False Promise of Single-Payer Health Care, Sally C. Pipes, President and
CEO of the Pacific Research Institute, makes the case against single-payer
by offering evidence of its devastating effects on patients in Canada, the
United Kingdom, and even the United States. Long wait times, substandard
care, lack of access to innovative treatments, huge public outlays, and
spiraling costs are endemic to single-payer. Those are hardly outcomes we
should consider foisting upon the American health care system.
Analysts believe a government takeover of the U.S. health
care system has never looked more plausible. Support for the idea is at an
all-time high, according to Gallup. Two-thirds of Democratic voters favor
“single-payer” health care; even one in four Republicans is on
board. But let’s take a look at the United Kingdom's single-payer
system, for instance, which is in appalling turmoil. Most would agree that
it would be foolish to import that failed model.
In this booklet, you’ll learn:
·What “single-payer” really means;
·That if single-payer were to take hold in the U.S.,
private insurance coverage would be outlawed;
·That 160 million people - roughly half the population
- would lose their private coverage;
·About the single-payer nightmare in the UK and Canada;
·That the supposedly “free” care offered by countries
like Canada comes at an extremely high cost;
·About “illegal” private clinics in Canada which
perform 60,000 surgeries per year on patients who choose to pay for their
own care; and
·That the Canadian single-payer system doesn’t cover
dental care, vision care, long-term care, or prescription drugs.
The UK’s NHS (National Health Service) has rationed care for
decades. But wait times and delays have gotten markedly worse in recent
months. The NHS recently canceled 55,000 non-urgent operations in order to
cope with heightened demand during the winter flu season. Some hospitals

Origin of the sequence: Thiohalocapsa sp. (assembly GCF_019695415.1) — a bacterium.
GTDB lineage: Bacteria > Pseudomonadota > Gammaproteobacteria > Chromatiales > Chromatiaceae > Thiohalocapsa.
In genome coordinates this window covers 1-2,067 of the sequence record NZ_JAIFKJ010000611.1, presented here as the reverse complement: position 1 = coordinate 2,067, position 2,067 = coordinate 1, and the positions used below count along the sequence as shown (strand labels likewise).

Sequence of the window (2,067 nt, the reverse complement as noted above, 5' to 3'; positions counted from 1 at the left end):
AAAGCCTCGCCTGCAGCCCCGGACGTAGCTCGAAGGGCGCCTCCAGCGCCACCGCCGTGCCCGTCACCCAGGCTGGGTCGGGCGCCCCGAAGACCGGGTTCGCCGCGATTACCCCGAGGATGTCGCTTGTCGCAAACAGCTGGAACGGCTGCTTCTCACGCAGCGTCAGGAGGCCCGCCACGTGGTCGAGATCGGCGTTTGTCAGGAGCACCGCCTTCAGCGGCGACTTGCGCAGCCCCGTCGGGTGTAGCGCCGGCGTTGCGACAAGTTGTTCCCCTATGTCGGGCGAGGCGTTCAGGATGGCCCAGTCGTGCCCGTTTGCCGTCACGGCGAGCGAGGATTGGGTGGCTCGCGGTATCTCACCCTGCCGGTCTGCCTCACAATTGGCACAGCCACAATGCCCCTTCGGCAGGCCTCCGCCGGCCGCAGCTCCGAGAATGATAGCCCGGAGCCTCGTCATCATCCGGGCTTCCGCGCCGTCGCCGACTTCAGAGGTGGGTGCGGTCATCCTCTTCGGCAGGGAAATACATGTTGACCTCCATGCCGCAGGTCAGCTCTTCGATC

have also cancelled urgent procedures for patients with conditions like
cancer and heart disease. Last month, nearly 15 percent of emergency-room
patients had to wait more than four hours to be seen by a physician.
Furthermore, in 2017, the NHS announced that anyone who was
overweight or a smoker would be denied nonurgent surgery - rationing, pure
and simple. Other recent policies required patients to be in varying
degrees of pain, while some clinical commissioning groups had imposed bans
on surgery for several months to save money.
To call this situation "universal healthcare," as
single-payer defenders always do, is simply absurd. No amount of money can
fix a system in which government bureaucrats, and not markets, determine
how to distribute healthcare resources. And Canada and the UK aren’t
outliers; whenever governments try to overrule the laws of supply and
demand, the results are rationing, shortages, and runaway costs.
About the Author:Sally C.
Pipes is president and CEO of the Pacific Research Institute, a
San Francisco-based think tank, and the Thomas W. Smith Fellow in Health
Care Policy at PRI. She is the author of The Way Out of
Obamacare; The Cure for Obamacare;The Pipes
Plan; and The Truth About Obamacare. Ms. Pipes also
writes bi-weekly columns for Forbes.com and Investor’s
Business Daily, and blogs for the Washington Examiner.
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